Lemon

Amy Labashosky
Ashley Blom
Dalton Allen
Ellen Pizarek
Erica Lies
Jon Bender
Paul Carrubba
Spencer Bloom
Coach – Tauri Laws-Phillips (Damn Gina, ColdTowne Faculty)

 

Identity Crisis

Adam Weightman
Austin Howell
Jessica Soos
Kevin Anderson
Kim Roche
Matt Shirley
Ronnita Miller
Wendy Salome
Coach – Nat Miller (ColdTowne Faculty, iO Alum)

 

Hawkeye

Bill Hoffler
Haley Chamblee
Joseph Juarez
Preston Pentacost
Shane Gannaway
Tracey Rideout
Coach – Stephanie Thoreson (Loverboy, ColdTowne Alum)

 

Hunnicut

Adam Protextor
Audra Schroeder
Betsy Harper
Emmy Silak
Jason Burnet
Kareem Morgan
Michelle Cook
Nicholas Marino
Coach – Katie Stone (Stool Pigeon, Martini Ranch)

I am very excited by this new format and am pleased that so many students and performers are excited about it too. If you are interested in getting involved or auditioning for the next round of teams, come see the show on Mondays at 8:30 and ask me how. I’ll be emceeing the night. Until then, watch the skies, because there might be some crazy shit up there, who knows, and if weed were legal, well, wouldn’t that be cool!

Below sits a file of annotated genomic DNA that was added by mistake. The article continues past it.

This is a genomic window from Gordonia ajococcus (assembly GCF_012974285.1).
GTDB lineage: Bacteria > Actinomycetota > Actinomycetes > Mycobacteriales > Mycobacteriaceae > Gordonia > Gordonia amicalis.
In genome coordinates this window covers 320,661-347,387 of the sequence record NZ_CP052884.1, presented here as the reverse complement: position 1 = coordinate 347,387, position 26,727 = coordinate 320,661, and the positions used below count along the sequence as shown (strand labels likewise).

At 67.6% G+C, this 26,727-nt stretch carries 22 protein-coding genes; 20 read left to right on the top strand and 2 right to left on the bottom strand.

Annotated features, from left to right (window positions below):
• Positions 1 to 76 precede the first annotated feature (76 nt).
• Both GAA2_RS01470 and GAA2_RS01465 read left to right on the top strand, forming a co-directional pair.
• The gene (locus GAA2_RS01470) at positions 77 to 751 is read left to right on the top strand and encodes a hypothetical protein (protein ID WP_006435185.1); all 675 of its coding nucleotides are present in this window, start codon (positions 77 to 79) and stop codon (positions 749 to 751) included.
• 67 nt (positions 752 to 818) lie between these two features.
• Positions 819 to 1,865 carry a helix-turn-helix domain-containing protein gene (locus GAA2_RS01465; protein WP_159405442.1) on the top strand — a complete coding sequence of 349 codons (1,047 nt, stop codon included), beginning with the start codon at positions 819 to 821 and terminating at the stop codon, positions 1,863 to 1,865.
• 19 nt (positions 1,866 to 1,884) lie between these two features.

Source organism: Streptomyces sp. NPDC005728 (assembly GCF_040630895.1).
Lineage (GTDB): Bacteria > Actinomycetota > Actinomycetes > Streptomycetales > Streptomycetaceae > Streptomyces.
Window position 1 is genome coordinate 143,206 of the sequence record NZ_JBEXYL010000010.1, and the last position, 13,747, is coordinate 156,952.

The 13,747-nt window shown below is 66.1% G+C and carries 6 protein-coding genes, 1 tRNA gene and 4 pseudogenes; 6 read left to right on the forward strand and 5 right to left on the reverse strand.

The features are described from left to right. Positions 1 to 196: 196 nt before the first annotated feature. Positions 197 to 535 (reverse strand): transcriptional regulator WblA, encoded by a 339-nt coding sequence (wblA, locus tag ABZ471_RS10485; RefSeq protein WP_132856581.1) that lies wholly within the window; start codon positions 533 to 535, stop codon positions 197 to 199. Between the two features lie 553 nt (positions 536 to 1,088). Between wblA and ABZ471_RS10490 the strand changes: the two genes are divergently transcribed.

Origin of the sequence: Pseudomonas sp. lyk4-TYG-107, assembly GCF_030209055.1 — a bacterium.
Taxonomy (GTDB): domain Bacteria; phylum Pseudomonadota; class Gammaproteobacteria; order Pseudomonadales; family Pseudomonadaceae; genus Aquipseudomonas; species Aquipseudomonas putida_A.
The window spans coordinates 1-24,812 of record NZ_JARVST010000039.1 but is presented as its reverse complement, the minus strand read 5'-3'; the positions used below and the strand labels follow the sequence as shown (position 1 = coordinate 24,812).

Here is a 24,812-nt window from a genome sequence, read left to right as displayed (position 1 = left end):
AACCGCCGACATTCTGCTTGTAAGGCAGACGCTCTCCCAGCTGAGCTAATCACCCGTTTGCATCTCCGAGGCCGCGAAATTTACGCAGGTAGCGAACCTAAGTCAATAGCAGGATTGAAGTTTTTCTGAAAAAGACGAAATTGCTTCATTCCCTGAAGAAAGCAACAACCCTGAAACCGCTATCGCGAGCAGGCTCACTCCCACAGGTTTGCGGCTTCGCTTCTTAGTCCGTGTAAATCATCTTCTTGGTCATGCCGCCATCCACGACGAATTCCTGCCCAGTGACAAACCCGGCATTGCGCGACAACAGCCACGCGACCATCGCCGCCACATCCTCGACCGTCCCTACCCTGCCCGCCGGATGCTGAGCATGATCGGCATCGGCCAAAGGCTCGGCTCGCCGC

A Night with Ike Barinholtz at ColdTowne Theater

ColdTowne Theater is thrilled to have Ike Barinholtz (The Mindy Project, Blockers, The Oath) as the September 16 Stool Pigeon monologist. Ike will tell stories to inspire Stool Pigeon’s improv set. Following the 8:30 p.m. show, Ike will stick around and join the cast of The Frank Mills on stage for a late night improv show. Opening will be ColdTowne’s critically acclaimed Friday night residency troupe, Movie Riot. Movie Riot is a Live Cinematic Event Made Up on the Spot.  Comedy juggernauts Movie Riot create a brand new never-before-seen, action-packed movie live on stage. Reserve your seats today for either show! Tickets will go fast!

Stool Pigeon with Ike Barinholtz – Sunday, Sept 16 at 8:30 p.m. – FREE
The Frank Mills with Ike Barinholtz – Sunday, Sept. 16 at 10 p.m.- $10/12